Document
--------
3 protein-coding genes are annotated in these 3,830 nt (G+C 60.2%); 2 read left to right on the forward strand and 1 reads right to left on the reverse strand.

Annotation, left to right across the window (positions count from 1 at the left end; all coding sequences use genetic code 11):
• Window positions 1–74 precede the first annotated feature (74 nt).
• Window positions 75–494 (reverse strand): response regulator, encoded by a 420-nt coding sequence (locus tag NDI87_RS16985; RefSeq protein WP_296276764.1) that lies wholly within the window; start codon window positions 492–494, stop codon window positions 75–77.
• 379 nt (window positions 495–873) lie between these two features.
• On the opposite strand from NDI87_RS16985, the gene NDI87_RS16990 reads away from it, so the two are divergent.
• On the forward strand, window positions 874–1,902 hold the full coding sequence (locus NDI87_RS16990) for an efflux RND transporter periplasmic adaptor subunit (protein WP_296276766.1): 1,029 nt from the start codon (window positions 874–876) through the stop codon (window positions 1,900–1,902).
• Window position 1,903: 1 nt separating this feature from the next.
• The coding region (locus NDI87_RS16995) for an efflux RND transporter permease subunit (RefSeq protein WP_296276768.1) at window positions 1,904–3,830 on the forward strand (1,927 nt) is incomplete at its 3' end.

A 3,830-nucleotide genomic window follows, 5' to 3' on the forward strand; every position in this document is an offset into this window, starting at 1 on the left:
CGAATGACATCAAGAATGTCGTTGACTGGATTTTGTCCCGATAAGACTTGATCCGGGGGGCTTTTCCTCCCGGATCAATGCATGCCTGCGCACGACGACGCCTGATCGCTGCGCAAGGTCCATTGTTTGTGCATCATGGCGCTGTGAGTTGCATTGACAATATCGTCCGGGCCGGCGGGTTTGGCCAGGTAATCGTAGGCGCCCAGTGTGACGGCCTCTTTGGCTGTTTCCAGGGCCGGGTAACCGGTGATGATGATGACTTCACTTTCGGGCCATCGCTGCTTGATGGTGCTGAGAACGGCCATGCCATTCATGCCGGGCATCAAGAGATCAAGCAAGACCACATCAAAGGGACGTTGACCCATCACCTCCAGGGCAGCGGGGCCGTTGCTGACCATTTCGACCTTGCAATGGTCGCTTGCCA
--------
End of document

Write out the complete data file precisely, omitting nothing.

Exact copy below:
3 protein-coding genes are annotated in these 3,830 nt (G+C 60.2%); 2 read left to right on the forward strand and 1 reads right to left on the reverse strand.

Annotation, left to right across the window (positions count from 1 at the left end; all coding sequences use genetic code 11):
• Window positions 1–74 precede the first annotated feature (74 nt).
• Window positions 75–494 (reverse strand): response regulator, encoded by a 420-nt coding sequence (locus tag NDI87_RS16985; RefSeq protein WP_296276764.1) that lies wholly within the window; start codon window positions 492–494, stop codon window positions 75–77.
• 379 nt (window positions 495–873) lie between these two features.
• On the opposite strand from NDI87_RS16985, the gene NDI87_RS16990 reads away from it, so the two are divergent.
• On the forward strand, window positions 874–1,902 hold the full coding sequence (locus NDI87_RS16990) for an efflux RND transporter periplasmic adaptor subunit (protein WP_296276766.1): 1,029 nt from the start codon (window positions 874–876) through the stop codon (window positions 1,900–1,902).
• Window position 1,903: 1 nt separating this feature from the next.
• The coding region (locus NDI87_RS16995) for an efflux RND transporter permease subunit (RefSeq protein WP_296276768.1) at window positions 1,904–3,830 on the forward strand (1,927 nt) is incomplete at its 3' end.

A 3,830-nucleotide genomic window follows, 5' to 3' on the forward strand; every position in this document is an offset into this window, starting at 1 on the left:
CGAATGACATCAAGAATGTCGTTGACTGGATTTTGTCCCGATAAGACTTGATCCGGGGGGCTTTTCCTCCCGGATCAATGCATGCCTGCGCACGACGACGCCTGATCGCTGCGCAAGGTCCATTGTTTGTGCATCATGGCGCTGTGAGTTGCATTGACAATATCGTCCGGGCCGGCGGGTTTGGCCAGGTAATCGTAGGCGCCCAGTGTGACGGCCTCTTTGGCTGTTTCCAGGGCCGGGTAACCGGTGATGATGATGACTTCACTTTCGGGCCATCGCTGCTTGATGGTGCTGAGAACGGCCATGCCATTCATGCCGGGCATCAAGAGATCAAGCAAGACCACATCAAAGGGACGTTGACCCATCACCTCCAGGGCAGCGGGGCCGTTGCTGACCATTTCGACCTTGCAATGGTCGCTTGCCA